The opportunities and challenges of upscaling cover crops

Cover crops are commonly included in strategies aimed at increasing the sustainability of agricultural production systems (Fig. 1). Grown between the harvest and next planting of cash crops, cover crops improve soil retention1, weed control2, soil physical properties3, carbon sequestration4, biocontrol services5, water quality6, and nutrient cycling7,8. They are becoming more common: from 2012 to 2017, US cover cropped area reached 6.2 million ha, a 50% increase9. This is due in part to large and coordinated investments by universities, nonprofits, and industry, which are improving and promoting the wider adoption of cover crops through research, advocacy, education, and outreach10. In spite of this uptick in adoption, just 1.7% of U.S. farmland currently incorporates a cover crop, indicating that the strategy does not yet have widespread impact in commodity crop production systems9. Recognizing this potential for growth, we step back from the field-scale benefits of cover cropping, and instead consider what infrastructure would be needed to plant cover crops widely across U.S. production areas, and what barriers remain to achieving this scale.

Fig. 1: Pictures of common cover crops.
figure 1

a Cereal rye grown as a cover in corn residue in southern Minnesota (photograph by Michael Kantar), b Arizona bean field with cover crops of buckwheat and cowpeas intercropped between bean rows (Photo by Todd Horst), c Hairy vetch grown as a cover crop in southern Minnesota (photograph by David Hanson).

Perhaps the most fundamental need for upscaling cover crops is a robust seed industry that can provide an affordable, quality input for producers. Growing cover crops for seed in temperate agroecosystems usually requires foregoing production of traditional cash crops on the same land in the same year. This is because current cover crop species require most of a temperate growing season to reach reproductive maturity. As a result, widespread cover crop adoption would likely require significant arable land allocation for seed production, potentially forcing the conversion of farmed lands from cash crops, pasture, or natural systems to cover crop seed production (Fig. 2). The potential scope and implications of such land use changes have not been quantified.

Fig. 2: Seed production data for common cover crops.
figure 2

a Range of seed production potential from a single hectare based on commonly reported cover crop yields and seeding rates in the published literature and USDA extension b Zoom in of low seed yield cover crops c Range of area needed to support seed production based on commonly reported cover crop yields and seeding rates in the published literature and USDA extension literature. Estimates are for areal extent of maize production across the United States.

Therefore, we ask: how much land would cover crop seed production require if cover cropping was adopted widely across a major cash crop production area, such as the 37 million ha devoted to U.S. maize production? To answer this question, we compiled seed yields and seeding rates for 18 different cover crops from state yield trials, published literature, commercial seed catalogs, and farmer bulletins (Supplementary Data 1). These cover crops are marketed as suitable for use in the U.S.11. For each cover crop, minimum and maximum seed yield per hectare and seeding rate per hectare were used to bound the area that could be cultivated with the cover crop from a single hectare of seed production (Fig. 2a), as well as the total number of hectares needed for seed production of the cover crop so as to plant the entire U.S. maize cropland (Fig. 2b).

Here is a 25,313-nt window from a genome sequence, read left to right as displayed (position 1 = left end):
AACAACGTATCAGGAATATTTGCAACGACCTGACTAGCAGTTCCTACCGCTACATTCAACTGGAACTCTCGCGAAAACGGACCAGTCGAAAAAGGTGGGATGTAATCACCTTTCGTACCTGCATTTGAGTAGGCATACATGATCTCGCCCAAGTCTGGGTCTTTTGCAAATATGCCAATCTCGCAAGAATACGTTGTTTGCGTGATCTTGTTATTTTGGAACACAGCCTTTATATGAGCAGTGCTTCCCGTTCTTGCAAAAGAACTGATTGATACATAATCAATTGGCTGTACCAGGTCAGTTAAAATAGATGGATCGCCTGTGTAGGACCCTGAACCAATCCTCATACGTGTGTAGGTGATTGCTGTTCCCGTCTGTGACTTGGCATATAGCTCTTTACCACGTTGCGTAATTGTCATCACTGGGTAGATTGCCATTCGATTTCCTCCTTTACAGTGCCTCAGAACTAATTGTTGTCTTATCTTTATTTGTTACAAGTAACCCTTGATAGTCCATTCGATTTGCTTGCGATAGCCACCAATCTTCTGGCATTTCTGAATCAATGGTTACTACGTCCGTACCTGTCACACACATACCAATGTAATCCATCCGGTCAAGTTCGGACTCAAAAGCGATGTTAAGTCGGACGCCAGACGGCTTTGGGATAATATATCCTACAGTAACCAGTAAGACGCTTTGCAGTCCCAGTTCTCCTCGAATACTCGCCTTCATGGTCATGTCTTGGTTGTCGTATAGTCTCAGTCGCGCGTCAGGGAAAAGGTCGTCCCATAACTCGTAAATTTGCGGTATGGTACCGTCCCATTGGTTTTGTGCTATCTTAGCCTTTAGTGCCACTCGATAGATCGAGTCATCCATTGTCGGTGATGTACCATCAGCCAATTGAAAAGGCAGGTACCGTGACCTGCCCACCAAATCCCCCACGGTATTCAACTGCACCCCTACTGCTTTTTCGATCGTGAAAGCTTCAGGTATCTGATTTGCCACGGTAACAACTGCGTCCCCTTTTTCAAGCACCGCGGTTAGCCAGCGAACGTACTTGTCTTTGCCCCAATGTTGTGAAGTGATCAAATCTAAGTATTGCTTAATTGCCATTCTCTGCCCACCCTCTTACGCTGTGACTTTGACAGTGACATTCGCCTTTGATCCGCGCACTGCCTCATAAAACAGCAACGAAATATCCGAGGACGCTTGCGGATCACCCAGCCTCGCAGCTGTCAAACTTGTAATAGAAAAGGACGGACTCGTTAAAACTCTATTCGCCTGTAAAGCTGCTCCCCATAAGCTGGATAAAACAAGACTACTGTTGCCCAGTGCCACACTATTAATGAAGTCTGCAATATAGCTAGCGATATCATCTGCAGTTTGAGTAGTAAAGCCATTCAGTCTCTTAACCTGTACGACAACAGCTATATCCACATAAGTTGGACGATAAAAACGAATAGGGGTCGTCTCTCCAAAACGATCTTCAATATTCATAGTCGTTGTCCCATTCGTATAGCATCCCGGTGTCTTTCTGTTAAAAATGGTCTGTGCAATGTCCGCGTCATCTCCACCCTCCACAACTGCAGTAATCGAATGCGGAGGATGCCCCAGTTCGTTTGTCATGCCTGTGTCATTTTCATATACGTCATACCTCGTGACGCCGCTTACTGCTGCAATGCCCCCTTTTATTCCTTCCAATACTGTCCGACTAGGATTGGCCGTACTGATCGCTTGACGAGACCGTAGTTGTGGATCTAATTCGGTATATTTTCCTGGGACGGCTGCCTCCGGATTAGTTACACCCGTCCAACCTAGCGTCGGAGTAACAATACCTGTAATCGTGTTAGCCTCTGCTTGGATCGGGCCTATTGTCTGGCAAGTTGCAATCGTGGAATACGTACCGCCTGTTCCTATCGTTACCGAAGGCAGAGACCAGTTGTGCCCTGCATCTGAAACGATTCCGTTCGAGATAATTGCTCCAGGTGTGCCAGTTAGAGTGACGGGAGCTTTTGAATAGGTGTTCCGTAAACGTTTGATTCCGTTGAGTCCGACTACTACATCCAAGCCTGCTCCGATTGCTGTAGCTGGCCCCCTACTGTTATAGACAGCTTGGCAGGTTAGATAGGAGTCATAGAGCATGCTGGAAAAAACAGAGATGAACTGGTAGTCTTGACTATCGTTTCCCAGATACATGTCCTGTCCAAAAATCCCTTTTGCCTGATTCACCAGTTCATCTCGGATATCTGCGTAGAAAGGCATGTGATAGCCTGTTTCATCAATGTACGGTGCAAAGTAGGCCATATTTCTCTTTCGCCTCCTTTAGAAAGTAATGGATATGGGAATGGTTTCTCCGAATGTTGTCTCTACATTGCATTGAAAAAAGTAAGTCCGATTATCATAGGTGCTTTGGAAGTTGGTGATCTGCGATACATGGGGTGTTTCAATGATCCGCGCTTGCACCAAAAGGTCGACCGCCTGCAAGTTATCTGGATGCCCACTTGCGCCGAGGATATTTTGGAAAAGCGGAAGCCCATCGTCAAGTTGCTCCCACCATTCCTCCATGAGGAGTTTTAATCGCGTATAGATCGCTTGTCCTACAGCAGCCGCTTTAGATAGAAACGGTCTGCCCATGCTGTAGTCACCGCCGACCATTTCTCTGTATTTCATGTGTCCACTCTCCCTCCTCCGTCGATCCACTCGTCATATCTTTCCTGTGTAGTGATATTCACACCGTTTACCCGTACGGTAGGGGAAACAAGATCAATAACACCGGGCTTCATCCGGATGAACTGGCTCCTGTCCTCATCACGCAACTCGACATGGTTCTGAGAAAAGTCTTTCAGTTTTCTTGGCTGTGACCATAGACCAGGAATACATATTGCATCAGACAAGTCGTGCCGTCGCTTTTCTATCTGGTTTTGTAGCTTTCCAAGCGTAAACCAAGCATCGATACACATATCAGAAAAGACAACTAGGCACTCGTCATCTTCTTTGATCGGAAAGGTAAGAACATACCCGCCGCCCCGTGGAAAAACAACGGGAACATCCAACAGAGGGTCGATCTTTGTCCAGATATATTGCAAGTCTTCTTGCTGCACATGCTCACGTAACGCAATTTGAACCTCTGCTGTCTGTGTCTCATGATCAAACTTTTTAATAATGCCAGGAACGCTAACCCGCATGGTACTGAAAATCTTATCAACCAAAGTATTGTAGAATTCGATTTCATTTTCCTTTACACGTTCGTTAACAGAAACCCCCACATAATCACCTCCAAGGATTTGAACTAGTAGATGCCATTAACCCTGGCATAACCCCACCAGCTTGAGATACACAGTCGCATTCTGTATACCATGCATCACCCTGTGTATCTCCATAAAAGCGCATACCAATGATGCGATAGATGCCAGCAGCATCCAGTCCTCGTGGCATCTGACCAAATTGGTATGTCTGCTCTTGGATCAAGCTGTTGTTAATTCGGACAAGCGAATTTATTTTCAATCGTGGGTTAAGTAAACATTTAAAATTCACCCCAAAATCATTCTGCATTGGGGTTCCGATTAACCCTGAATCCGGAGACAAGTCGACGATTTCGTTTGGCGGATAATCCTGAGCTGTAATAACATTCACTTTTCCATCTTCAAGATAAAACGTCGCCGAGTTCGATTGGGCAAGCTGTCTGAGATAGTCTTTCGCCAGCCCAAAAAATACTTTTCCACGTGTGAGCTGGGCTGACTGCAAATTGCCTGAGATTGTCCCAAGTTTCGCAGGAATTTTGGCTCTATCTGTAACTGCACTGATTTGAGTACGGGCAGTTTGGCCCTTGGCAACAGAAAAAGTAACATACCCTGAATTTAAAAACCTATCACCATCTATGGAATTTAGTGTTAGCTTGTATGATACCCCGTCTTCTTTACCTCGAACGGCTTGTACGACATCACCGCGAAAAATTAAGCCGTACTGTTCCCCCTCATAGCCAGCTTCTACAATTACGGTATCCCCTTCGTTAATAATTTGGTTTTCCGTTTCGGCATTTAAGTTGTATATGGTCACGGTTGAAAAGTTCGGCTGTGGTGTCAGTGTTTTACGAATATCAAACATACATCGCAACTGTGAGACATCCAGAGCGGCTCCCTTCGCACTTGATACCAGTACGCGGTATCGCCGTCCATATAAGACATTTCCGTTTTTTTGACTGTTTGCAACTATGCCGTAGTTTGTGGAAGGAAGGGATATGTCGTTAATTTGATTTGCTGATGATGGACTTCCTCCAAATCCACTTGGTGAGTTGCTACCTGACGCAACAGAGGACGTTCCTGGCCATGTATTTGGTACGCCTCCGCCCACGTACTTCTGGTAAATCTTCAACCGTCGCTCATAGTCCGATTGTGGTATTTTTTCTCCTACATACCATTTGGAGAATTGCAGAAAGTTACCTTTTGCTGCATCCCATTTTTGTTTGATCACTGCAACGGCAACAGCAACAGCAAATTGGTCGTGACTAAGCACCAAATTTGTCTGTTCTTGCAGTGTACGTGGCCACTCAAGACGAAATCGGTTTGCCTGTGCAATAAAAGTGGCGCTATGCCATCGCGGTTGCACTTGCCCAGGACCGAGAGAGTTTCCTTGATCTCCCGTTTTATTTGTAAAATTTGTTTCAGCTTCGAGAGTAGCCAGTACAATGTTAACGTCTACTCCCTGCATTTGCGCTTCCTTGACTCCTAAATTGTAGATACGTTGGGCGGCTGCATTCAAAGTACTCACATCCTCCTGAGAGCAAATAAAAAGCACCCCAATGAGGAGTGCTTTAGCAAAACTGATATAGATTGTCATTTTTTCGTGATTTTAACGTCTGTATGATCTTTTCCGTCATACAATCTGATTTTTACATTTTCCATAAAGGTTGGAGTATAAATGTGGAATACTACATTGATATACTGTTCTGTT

Assuming that the total maize hectarage does not change for any reason inherent to this transition, we find that the land requirements for production of cover crop seed would be on average 892,526 hectares (median 774,417 ha), which is equivalent to 2.4% (median 2.1%) of the U.S. maize farmland. Rye (Secale cereale L.)—a midrange seed yielding cover crop and one of the most commonly used in the corn belt, would require as much as 1,779,770 hectares (4.8% of maize farmland), while hairy vetch (Vicia villosa Roth)—the lowest seed yielding—would require as much as 4,415,000 hectares (11.9% of maize farmland).

Cover crop seed production scenarios

For the sake of illustration, we introduce two hypothetical scenarios for land use conversion for cover crop seed production, with the caveat that these scenarios do not consider all variables that go into real-world upscaling of seed production for covers. In scenario one, we consider direct competition of land between maize production and cover crop seed production and assume no change in yield due to cover cropping. If based on 2019 average maize yield data we converted land used for maize production to cover crop seed production, rye seed production would result in as much as 16,459,200 MT of maize grain removed from the market, while hairy vetch seed production would result in as much as 43,525,440 MT of grain removed. This larger number is comparable to the annual amount of maize grain lost to disease in the U.S. in 2015, which amounted to 13.5% of total production12.

To avoid the tradeoffs caused by producing cover crop seed on current cash crop lands, alternatives may be proposed. This caused us to consider a second scenario, where cover crop seed might instead be grown on land held in the conservation reserve program (CRP), which pays farmers to restore marginal or ecologically sensitive land to native habitat13. Cover cropping the entire U.S. maize area would require the equivalent of as much as 19% (rye) to 49% (hairy vetch) of the 2019 CRP enrollment for cover crop seed production14. Using this much CRP land to produce cover crop seed would significantly disrupt the program’s conservation and ecosystem services benefits. While further study would be needed, it seems unlikely that CRP or other marginal lands could be used instead of cash crop land to grow cover crop seed without significant ecological tradeoffs.